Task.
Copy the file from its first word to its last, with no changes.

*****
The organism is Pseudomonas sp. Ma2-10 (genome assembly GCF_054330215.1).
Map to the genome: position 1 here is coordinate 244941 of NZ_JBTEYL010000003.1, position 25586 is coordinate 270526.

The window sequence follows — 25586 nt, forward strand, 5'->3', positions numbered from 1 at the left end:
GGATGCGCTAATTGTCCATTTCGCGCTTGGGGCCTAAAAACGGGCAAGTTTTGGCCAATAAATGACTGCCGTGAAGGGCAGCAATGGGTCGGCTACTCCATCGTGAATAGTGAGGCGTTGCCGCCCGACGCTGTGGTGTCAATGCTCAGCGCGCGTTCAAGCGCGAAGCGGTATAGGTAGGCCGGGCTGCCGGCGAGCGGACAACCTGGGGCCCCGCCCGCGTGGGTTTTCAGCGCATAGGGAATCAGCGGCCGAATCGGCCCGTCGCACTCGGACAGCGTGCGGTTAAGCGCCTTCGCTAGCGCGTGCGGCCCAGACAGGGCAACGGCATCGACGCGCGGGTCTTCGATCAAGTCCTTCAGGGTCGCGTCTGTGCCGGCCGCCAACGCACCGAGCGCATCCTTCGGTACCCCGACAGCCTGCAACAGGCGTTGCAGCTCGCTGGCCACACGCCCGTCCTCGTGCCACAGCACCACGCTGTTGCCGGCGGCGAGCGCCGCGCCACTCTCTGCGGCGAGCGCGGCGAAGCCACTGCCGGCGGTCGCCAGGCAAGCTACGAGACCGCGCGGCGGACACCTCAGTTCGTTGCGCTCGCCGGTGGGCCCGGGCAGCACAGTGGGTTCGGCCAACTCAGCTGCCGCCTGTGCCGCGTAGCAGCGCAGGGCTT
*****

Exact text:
The organism is Pseudomonas sp. Ma2-10 (genome assembly GCF_054330215.1).
Map to the genome: position 1 here is coordinate 244941 of NZ_JBTEYL010000003.1, position 25586 is coordinate 270526.

The window sequence follows — 25586 nt, forward strand, 5'->3', positions numbered from 1 at the left end:
GGATGCGCTAATTGTCCATTTCGCGCTTGGGGCCTAAAAACGGGCAAGTTTTGGCCAATAAATGACTGCCGTGAAGGGCAGCAATGGGTCGGCTACTCCATCGTGAATAGTGAGGCGTTGCCGCCCGACGCTGTGGTGTCAATGCTCAGCGCGCGTTCAAGCGCGAAGCGGTATAGGTAGGCCGGGCTGCCGGCGAGCGGACAACCTGGGGCCCCGCCCGCGTGGGTTTTCAGCGCATAGGGAATCAGCGGCCGAATCGGCCCGTCGCACTCGGACAGCGTGCGGTTAAGCGCCTTCGCTAGCGCGTGCGGCCCAGACAGGGCAACGGCATCGACGCGCGGGTCTTCGATCAAGTCCTTCAGGGTCGCGTCTGTGCCGGCCGCCAACGCACCGAGCGCATCCTTCGGTACCCCGACAGCCTGCAACAGGCGTTGCAGCTCGCTGGCCACACGCCCGTCCTCGTGCCACAGCACCACGCTGTTGCCGGCGGCGAGCGCCGCGCCACTCTCTGCGGCGAGCGCGGCGAAGCCACTGCCGGCGGTCGCCAGGCAAGCTACGAGACCGCGCGGCGGACACCTCAGTTCGTTGCGCTCGCCGGTGGGCCCGGGCAGCACAGTGGGTTCGGCCAACTCAGCTGCCGCCTGTGCCGCGTAGCAGCGCAGGGCTT